Babies suspected of having sepsis infection, after proven positive culture, were treated by clinicians (neonatologist) with double antibiotics (Ampicilin [22] and Gentamicin [23]) until the baby became symptom free or finished their course of antibiotic. Once babies were examined clinically and sepsis was confirmed; blood samples were taken within 12-50 hours of birth as per our research protocol.

If the suspected neonate had an initial negative culture but still continued to have symptoms/signs of sepsis; repeat cultures were offered within 72 hours. These neonates were automatically excluded from the study. As such, there were no repeat cultures taken.

Babies were clinically examined during their stay in NICU. Full blood count was routinely taken. All investigations and treatments were provided free of charge.

Neonates who were suspected of sepsis infection were enrolled onto the study after ethical clearance was obtained from the parents. Once the informed consent was gained, peripheral blood samples were taken. Blood samples were prepared for culture detection of bacterial species and blood from each source was plotted in filter paper. Newborns were weighed and those with low birth weight were assessed clinically to differentiate between intrauterine growth restriction or low birth weight using Dubowitiz scoring system. This scoring system assesses an infant for the apparent gestational age by considering both neurologic and external signs of development.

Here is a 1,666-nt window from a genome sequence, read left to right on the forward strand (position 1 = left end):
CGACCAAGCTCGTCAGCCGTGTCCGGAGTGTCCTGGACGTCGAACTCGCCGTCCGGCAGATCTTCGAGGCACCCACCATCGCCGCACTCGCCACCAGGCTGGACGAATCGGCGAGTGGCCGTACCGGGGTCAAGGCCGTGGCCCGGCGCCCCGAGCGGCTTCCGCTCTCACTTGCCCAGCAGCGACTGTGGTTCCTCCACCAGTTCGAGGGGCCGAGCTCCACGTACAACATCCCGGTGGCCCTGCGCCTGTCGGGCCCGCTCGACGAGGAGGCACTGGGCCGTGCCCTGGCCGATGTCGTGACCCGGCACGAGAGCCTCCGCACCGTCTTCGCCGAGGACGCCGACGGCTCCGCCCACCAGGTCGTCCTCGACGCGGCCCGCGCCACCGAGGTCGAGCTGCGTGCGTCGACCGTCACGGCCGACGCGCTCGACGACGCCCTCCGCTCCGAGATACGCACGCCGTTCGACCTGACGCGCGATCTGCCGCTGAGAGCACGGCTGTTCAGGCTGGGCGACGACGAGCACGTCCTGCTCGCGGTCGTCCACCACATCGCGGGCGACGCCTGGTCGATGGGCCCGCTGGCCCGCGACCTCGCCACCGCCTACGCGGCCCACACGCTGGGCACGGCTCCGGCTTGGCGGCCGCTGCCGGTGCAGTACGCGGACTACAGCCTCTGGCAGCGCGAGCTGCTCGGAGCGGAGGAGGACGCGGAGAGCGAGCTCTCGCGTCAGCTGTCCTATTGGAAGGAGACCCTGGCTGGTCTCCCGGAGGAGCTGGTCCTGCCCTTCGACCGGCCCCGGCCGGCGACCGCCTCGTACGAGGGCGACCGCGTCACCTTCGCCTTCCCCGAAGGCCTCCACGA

Sample collection

Before pharmacological treatment was started, 50 μl of blood were collected on filter paper (Schleicher & Schuell; n° 903TM) for DNA amplification, CRP detection and measurement of immunoglobulin. Two ml of venous blood sample was collected in EDTA Vacutainer® tubes (Becton Dickinson, Meylan, France) for microbiology (bacterial) culture.

DNA preparation

DNA was extracted from filter paper using a modified version of the Chelex-100 method and stored at -20°C [24,25]. In brief, 50 μl of peripheral blood was put on the filter paper and incubated overnight in 1 ml of 0.5% Saponin in PBS at 4°C. It was then washed for 15-30 minutes in 1 ml PBS at 4°C. The discs or the pellets were boiled in 200 μl of 5% Chelex-100 in water for 15 minutes, and the DNA was collected in supernatants after centrifugation at 10,000 rpm for 3 minutes.

CRP genotyping with pyrosequencing